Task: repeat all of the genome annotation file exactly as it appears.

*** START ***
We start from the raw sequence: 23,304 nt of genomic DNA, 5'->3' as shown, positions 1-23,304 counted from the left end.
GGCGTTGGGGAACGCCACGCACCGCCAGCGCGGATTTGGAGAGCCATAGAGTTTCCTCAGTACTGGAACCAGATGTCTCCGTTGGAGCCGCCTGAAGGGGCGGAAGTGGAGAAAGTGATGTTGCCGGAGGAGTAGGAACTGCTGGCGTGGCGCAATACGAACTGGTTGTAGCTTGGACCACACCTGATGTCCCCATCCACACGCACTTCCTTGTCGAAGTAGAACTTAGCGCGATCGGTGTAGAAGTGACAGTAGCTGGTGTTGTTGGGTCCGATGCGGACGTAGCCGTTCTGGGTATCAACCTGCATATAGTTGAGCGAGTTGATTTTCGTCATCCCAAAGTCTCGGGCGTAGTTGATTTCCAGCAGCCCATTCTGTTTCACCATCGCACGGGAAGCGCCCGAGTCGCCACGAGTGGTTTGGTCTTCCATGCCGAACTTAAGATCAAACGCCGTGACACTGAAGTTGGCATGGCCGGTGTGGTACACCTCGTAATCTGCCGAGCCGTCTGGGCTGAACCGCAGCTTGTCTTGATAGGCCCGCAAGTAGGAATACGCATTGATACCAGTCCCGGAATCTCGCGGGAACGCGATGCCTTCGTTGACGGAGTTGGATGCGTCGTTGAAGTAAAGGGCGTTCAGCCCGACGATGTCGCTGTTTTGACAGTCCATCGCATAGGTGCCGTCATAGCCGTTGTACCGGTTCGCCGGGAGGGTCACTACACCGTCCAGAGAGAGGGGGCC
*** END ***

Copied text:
We start from the raw sequence: 23,304 nt of genomic DNA, 5'->3' as shown, positions 1-23,304 counted from the left end.
GGCGTTGGGGAACGCCACGCACCGCCAGCGCGGATTTGGAGAGCCATAGAGTTTCCTCAGTACTGGAACCAGATGTCTCCGTTGGAGCCGCCTGAAGGGGCGGAAGTGGAGAAAGTGATGTTGCCGGAGGAGTAGGAACTGCTGGCGTGGCGCAATACGAACTGGTTGTAGCTTGGACCACACCTGATGTCCCCATCCACACGCACTTCCTTGTCGAAGTAGAACTTAGCGCGATCGGTGTAGAAGTGACAGTAGCTGGTGTTGTTGGGTCCGATGCGGACGTAGCCGTTCTGGGTATCAACCTGCATATAGTTGAGCGAGTTGATTTTCGTCATCCCAAAGTCTCGGGCGTAGTTGATTTCCAGCAGCCCATTCTGTTTCACCATCGCACGGGAAGCGCCCGAGTCGCCACGAGTGGTTTGGTCTTCCATGCCGAACTTAAGATCAAACGCCGTGACACTGAAGTTGGCATGGCCGGTGTGGTACACCTCGTAATCTGCCGAGCCGTCTGGGCTGAACCGCAGCTTGTCTTGATAGGCCCGCAAGTAGGAATACGCATTGATACCAGTCCCGGAATCTCGCGGGAACGCGATGCCTTCGTTGACGGAGTTGGATGCGTCGTTGAAGTAAAGGGCGTTCAGCCCGACGATGTCGCTGTTTTGACAGTCCATCGCATAGGTGCCGTCATAGCCGTTGTACCGGTTCGCCGGGAGGGTCACTACACCGTCCAGAGAGAGGGGGCC